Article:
I use Quickbooks Self-Employed for accounting. Through Quickbook’s partnership with Etsy, I got a helpful little discount code for the first 6 months… and in the first few weeks, I decided to switch from my free accounting program to this one. It’s SO easy to itemize expenses (something you must-do if you’re a small business owner), and I’ve been able to easily keep up with accounting for next year’s taxes. This also integrates with Intuit’s Turbo Tax if you want to use that to file.
I’ve hosted my website all over, but now I’m sticking with Siteground… What I like about it is this: First of all, there’s easy one-click WordPress install, so it’s useful when building on WordPress. Second, they have regular backup, updates, and security checks, so you can make sure your site stays secure. Even though I’m on Squarespace now, I still stick with them because they have servers in different locations, including Asia, so my site will run faster.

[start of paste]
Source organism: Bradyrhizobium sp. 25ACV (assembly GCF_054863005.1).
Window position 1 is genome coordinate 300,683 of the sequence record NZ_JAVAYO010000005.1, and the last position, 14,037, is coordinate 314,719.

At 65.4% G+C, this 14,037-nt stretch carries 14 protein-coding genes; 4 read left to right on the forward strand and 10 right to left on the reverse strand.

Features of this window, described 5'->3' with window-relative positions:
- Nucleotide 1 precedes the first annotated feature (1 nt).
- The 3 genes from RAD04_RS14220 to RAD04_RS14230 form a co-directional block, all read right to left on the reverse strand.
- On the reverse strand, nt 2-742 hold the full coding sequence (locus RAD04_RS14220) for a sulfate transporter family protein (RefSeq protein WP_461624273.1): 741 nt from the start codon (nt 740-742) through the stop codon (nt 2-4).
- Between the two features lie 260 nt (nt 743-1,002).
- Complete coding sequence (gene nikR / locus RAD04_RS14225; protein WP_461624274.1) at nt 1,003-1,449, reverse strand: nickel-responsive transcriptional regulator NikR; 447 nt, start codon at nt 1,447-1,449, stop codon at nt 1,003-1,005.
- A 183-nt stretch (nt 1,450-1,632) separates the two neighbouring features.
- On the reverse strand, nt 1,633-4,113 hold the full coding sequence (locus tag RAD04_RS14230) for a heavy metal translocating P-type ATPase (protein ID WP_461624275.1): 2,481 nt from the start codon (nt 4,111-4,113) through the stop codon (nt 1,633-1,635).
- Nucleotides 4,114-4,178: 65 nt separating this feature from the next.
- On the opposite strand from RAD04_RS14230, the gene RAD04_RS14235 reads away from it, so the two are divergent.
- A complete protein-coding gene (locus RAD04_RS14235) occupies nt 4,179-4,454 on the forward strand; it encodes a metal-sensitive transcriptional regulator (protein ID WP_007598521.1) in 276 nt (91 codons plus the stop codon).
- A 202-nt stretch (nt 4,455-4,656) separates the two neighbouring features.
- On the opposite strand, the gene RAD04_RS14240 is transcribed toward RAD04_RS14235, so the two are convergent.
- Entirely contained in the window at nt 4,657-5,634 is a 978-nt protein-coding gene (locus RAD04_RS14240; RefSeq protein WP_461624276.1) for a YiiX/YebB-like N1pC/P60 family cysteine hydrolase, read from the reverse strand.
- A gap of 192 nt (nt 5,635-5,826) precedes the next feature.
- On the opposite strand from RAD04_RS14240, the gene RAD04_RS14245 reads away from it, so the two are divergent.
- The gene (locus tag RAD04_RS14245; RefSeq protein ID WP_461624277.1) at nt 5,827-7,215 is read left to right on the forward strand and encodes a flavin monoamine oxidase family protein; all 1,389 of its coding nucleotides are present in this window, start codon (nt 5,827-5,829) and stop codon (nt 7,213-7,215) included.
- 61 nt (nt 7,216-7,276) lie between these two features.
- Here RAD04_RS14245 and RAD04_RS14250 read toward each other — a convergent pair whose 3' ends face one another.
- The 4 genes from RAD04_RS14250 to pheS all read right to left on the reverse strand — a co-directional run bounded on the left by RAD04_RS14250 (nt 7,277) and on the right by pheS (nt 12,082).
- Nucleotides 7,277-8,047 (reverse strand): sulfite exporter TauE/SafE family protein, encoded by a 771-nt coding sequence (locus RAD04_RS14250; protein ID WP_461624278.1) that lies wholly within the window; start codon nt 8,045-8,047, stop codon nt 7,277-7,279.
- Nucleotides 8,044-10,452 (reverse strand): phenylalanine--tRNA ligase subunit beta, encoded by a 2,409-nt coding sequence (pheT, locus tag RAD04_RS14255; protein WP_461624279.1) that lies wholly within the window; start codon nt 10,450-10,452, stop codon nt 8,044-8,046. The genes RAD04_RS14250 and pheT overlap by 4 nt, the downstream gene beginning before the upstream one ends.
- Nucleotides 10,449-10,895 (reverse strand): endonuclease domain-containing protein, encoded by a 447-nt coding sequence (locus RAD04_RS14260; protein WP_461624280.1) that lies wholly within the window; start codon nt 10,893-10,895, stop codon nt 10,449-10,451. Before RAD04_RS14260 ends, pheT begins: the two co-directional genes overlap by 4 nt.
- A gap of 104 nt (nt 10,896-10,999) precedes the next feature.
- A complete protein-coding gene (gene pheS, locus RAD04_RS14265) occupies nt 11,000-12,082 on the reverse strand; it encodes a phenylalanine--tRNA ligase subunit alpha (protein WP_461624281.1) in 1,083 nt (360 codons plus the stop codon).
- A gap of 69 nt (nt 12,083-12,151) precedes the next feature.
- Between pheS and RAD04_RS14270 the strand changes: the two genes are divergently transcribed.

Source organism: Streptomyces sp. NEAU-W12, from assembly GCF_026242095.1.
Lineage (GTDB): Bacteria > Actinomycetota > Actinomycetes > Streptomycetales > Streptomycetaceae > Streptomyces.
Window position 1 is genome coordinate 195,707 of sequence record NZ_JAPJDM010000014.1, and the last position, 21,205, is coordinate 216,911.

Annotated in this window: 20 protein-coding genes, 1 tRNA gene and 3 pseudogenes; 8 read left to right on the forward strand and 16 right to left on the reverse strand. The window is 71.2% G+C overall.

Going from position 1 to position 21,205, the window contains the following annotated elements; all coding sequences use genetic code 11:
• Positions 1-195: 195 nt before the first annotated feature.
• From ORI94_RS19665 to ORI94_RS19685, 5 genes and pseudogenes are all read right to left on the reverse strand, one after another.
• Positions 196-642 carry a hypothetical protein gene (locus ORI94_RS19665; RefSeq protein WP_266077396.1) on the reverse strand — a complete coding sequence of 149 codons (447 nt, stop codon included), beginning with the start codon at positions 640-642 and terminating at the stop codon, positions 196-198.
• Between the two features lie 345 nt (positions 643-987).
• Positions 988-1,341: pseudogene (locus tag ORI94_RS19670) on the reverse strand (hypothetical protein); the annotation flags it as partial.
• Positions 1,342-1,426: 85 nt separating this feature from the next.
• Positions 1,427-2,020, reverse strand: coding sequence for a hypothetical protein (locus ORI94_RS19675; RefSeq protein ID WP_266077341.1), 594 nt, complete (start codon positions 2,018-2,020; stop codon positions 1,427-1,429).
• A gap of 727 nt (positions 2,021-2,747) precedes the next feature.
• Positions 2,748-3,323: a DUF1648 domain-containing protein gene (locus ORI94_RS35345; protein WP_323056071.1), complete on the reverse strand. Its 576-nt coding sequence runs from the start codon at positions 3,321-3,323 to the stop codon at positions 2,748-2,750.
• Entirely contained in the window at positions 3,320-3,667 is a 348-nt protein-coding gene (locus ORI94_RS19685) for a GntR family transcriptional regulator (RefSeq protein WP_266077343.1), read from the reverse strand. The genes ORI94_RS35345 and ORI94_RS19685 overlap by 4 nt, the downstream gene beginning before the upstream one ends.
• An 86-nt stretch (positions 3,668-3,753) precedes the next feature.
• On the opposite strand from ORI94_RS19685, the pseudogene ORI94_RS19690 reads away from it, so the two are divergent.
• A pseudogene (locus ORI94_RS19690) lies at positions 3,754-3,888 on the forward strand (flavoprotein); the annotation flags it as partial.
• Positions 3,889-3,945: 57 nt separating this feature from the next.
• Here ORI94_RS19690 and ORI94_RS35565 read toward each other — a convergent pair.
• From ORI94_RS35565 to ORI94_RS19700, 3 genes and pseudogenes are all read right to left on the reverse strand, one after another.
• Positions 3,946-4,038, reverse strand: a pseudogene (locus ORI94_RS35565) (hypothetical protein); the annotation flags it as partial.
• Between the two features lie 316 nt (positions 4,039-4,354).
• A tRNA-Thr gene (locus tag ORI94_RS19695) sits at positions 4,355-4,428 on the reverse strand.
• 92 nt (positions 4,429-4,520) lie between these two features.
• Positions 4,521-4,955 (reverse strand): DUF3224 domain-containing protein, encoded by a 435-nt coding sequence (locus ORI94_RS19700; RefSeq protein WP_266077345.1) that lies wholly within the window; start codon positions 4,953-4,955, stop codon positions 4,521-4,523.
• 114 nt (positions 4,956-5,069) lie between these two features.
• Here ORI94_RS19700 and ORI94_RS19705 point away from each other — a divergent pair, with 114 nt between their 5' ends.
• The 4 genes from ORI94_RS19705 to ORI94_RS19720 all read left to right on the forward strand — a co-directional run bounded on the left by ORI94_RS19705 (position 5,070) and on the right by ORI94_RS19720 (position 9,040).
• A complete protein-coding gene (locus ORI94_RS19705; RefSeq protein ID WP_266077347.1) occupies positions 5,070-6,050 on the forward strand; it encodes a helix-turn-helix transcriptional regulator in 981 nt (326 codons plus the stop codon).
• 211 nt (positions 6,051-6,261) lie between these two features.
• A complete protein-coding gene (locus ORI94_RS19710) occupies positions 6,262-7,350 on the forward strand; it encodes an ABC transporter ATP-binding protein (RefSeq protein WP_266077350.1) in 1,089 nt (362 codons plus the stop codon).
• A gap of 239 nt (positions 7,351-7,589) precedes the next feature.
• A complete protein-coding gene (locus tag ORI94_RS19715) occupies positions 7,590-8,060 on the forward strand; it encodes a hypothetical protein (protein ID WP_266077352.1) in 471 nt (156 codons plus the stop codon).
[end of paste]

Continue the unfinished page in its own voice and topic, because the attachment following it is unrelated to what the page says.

It’s always surprising when we find out how long things have really been around. Like Creative Market. I’ve probably been shopping there from Day 1 and now I sell there, also. If you need website graphics, social media banners, or a new font for your DIY branding, there’s no better place to go. Seriously. They also curate beautiful goods and give you 6 design freebies every week, so even if you’re just there for free stuff, it’s really worth it. Get creative.
Design Cuts is another marketplace where you can buy individual products (often discounted), but they also offer amazing hand-picked bundles every 2 weeks that come with an extended license. After Creative Market, this is where I buy most of my digital assets. The only problem is that I have such a stockpile of beautiful design resources, I haven’t found time to use them all… Is that a bad thing?
18 | Crella for their monthly subscription